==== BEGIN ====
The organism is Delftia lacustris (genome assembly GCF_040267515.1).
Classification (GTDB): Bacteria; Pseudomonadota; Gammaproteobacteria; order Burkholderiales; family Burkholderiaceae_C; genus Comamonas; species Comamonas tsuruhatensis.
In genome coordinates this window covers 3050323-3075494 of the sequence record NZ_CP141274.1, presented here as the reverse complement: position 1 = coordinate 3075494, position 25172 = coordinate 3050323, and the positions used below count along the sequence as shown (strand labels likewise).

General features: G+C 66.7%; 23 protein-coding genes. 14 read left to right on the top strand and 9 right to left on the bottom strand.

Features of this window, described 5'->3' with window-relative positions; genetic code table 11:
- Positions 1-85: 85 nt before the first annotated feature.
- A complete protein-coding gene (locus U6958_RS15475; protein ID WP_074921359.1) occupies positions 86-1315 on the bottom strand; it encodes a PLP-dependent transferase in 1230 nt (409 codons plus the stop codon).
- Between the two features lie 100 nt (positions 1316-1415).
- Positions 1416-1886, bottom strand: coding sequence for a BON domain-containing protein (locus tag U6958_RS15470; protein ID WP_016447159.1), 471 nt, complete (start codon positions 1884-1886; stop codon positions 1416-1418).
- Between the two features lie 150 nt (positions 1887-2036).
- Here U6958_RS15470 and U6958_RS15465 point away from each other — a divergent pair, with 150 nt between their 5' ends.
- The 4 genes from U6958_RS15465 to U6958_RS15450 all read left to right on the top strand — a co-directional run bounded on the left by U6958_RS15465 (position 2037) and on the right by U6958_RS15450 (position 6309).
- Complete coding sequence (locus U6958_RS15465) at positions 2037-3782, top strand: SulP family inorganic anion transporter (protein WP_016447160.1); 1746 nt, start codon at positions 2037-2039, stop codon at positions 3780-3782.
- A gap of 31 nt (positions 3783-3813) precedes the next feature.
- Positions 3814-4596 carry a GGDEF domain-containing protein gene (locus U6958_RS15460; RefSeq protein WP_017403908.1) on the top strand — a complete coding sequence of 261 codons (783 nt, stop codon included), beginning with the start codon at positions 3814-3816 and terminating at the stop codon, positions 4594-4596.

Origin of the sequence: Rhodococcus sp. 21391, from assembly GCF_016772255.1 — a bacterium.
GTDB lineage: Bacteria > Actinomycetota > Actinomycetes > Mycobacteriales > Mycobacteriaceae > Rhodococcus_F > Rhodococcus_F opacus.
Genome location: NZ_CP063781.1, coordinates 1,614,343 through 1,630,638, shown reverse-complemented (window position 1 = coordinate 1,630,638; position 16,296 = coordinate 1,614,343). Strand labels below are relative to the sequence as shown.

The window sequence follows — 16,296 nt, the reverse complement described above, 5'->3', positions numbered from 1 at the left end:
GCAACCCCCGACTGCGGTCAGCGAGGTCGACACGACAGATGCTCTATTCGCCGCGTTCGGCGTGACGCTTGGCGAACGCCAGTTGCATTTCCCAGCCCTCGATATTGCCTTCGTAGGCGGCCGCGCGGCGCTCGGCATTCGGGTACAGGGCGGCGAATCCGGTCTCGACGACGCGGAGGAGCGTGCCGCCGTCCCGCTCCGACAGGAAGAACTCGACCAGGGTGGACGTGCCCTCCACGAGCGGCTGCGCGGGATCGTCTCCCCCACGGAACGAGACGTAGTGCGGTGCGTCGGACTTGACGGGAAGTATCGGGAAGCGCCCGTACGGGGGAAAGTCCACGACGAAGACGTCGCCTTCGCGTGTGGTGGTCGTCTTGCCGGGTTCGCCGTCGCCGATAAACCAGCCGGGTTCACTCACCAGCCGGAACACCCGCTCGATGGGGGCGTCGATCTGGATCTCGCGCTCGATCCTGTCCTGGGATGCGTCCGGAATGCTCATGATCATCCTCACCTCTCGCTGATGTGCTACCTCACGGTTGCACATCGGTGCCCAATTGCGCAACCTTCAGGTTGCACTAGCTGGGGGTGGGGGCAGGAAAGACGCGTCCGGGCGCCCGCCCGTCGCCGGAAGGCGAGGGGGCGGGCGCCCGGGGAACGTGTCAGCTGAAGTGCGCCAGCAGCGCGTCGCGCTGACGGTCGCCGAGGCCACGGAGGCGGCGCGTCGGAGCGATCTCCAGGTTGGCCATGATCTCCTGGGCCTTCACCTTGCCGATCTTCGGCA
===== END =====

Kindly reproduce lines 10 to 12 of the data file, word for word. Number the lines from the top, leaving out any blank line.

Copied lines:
- Between the two features lie 150 nt (positions 1887-2036).
- Here U6958_RS15470 and U6958_RS15465 point away from each other — a divergent pair, with 150 nt between their 5' ends.
- The 4 genes from U6958_RS15465 to U6958_RS15450 all read left to right on the top strand — a co-directional run bounded on the left by U6958_RS15465 (position 2037) and on the right by U6958_RS15450 (position 6309).